When Senator-elect Elizabeth Warren gave her victory speech on election night at a party where loudspeakers blared “Ain’t No Stoppin’ Us Now,” she pledged to “hold the big guys accountable.” Now, some bankers, their lobbyists and their Republican allies on the Senate banking committee reportedly would like nothing better than to keep Ms. Warren off the powerful bank panel — where she could do the most harm to the status quo, and the most good for the country.
Republicans have opposed Ms. Warren before, notably in their successful fight in 2011 to prevent her from becoming the first director of the Consumer Financial Protection Bureau, the agency that was her brainchild and that is arguably the most important part of the Dodd-Frank financial reform.
The Senate majority leader, Harry Reid, who assigns freshman senators to the committees, should not let them get their way again.
As a bankruptcy expert, Harvard law professor and former chairwoman of the Congressional Oversight Panel charged with overseeing the bank bailouts, Ms. Warren knows what makes banks work and what makes them fail. She would join the banking committee as the fight intensifies over the Volcker Rule, a provision of Dodd-Frank she has supported that, if done right, would curb speculation by banks.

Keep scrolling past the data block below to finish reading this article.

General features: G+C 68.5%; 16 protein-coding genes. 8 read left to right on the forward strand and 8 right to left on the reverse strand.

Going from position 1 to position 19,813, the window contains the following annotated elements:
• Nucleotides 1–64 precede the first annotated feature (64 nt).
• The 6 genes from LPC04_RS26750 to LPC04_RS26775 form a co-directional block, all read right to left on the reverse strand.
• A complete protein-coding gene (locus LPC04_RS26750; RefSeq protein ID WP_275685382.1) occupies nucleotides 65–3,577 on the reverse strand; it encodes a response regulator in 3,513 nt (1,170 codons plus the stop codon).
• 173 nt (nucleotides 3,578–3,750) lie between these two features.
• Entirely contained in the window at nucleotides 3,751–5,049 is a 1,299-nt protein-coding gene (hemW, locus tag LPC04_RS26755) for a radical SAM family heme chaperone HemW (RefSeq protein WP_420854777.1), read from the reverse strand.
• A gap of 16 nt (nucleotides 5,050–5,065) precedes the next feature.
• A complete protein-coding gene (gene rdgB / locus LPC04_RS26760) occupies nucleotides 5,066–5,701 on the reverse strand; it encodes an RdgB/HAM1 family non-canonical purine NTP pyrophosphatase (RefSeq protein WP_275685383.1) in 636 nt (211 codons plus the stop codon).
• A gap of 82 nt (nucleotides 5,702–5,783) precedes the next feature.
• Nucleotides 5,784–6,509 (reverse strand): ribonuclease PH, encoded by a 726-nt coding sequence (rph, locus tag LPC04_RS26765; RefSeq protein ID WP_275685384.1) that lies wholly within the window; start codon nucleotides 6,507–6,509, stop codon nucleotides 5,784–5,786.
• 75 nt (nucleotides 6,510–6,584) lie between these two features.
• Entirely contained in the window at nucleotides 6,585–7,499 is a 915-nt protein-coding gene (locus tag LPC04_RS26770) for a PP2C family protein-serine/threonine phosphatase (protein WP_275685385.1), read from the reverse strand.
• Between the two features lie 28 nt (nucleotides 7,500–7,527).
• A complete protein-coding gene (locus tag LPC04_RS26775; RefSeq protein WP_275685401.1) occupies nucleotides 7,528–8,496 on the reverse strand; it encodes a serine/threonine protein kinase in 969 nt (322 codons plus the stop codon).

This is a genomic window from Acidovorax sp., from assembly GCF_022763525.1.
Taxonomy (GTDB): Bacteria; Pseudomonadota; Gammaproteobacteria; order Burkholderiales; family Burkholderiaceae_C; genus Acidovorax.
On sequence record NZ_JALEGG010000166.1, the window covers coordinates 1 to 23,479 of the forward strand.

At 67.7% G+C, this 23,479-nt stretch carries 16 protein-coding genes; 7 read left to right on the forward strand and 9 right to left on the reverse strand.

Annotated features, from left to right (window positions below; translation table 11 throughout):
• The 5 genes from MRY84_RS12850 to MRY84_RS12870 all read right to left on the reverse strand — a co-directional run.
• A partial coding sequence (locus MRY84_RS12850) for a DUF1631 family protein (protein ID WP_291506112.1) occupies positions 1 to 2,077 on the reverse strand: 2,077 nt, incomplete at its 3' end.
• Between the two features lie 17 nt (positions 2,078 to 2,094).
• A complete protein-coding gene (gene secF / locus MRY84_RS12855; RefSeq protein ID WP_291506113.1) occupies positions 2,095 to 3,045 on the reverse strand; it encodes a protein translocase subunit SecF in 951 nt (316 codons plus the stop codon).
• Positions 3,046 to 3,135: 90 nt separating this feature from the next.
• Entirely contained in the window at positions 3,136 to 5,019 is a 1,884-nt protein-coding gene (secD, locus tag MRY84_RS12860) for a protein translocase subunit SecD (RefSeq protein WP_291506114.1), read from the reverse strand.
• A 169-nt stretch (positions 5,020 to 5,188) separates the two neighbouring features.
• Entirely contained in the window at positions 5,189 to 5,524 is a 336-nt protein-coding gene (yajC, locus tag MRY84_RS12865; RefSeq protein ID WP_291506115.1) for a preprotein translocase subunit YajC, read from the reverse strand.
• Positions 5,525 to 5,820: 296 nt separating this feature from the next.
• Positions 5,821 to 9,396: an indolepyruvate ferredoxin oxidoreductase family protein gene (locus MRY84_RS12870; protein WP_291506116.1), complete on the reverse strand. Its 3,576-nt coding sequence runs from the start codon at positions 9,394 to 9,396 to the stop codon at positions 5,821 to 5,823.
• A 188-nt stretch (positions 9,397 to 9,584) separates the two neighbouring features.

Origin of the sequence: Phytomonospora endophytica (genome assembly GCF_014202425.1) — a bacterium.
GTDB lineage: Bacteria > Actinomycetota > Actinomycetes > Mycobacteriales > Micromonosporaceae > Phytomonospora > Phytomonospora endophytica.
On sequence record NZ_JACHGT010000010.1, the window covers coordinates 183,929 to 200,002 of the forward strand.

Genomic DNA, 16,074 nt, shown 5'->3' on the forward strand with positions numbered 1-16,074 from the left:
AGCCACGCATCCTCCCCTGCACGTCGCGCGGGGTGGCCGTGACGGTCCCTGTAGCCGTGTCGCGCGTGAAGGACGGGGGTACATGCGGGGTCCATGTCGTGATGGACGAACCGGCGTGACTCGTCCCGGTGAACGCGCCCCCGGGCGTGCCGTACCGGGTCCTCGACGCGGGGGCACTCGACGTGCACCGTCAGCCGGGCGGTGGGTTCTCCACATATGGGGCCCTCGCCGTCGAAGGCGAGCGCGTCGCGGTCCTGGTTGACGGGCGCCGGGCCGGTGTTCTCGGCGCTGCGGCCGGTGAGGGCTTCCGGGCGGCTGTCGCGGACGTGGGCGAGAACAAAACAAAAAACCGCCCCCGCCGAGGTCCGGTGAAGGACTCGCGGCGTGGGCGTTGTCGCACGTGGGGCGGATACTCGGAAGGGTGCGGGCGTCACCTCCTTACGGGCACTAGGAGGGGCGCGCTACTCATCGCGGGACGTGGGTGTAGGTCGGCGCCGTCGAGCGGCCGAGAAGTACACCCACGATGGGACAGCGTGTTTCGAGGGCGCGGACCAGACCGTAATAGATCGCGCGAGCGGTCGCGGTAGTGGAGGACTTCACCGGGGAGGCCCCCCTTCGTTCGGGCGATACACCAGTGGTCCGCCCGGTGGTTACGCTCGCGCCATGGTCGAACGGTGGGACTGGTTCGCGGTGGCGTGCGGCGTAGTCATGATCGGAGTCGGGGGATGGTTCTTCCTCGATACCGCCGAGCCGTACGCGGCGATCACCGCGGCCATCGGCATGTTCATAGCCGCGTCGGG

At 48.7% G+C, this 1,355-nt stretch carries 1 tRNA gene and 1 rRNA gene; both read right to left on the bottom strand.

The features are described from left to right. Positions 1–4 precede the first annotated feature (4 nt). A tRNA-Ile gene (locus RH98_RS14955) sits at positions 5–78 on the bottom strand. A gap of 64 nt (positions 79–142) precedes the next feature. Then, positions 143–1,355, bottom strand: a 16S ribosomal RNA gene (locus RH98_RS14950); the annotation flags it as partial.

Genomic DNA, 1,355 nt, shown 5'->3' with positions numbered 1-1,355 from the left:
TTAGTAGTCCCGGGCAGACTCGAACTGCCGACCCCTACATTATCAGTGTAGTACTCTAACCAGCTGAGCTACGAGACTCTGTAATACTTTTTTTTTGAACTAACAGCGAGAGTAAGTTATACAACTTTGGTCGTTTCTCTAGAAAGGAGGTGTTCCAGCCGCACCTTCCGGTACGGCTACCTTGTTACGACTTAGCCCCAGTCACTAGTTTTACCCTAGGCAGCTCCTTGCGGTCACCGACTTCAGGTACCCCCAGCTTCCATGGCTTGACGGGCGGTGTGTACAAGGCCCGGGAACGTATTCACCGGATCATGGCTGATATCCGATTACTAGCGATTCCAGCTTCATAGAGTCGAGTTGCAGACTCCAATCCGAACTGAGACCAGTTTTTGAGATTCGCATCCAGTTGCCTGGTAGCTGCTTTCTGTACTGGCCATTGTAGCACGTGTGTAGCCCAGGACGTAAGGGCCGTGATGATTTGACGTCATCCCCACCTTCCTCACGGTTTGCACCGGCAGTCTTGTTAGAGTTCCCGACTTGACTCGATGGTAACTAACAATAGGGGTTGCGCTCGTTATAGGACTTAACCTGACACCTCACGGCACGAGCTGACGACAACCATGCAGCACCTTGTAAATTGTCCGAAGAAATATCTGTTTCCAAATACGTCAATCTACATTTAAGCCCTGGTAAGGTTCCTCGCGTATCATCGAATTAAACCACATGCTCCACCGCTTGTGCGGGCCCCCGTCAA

And she would reinforce progressive Democrats on the panel — including Senators Sherrod Brown of Ohio, Jeff Merkley of Oregon and Jack Reed of Rhode Island — as a counterweight to Democrats whose states are bastions of the banking industry.
Her support would be crucial to the fledgling consumer bureau. No one understands better than Ms. Warren that a financial system that treats consumers well is sounder and safer than one that mistreats and deceives them. Republicans do not want the bureau to become a powerful safety and soundness regulator. With Ms. Warren on the banking committee, they would have a harder time derailing it.
Sending Ms. Warren to the banking committee should be a no-brainer.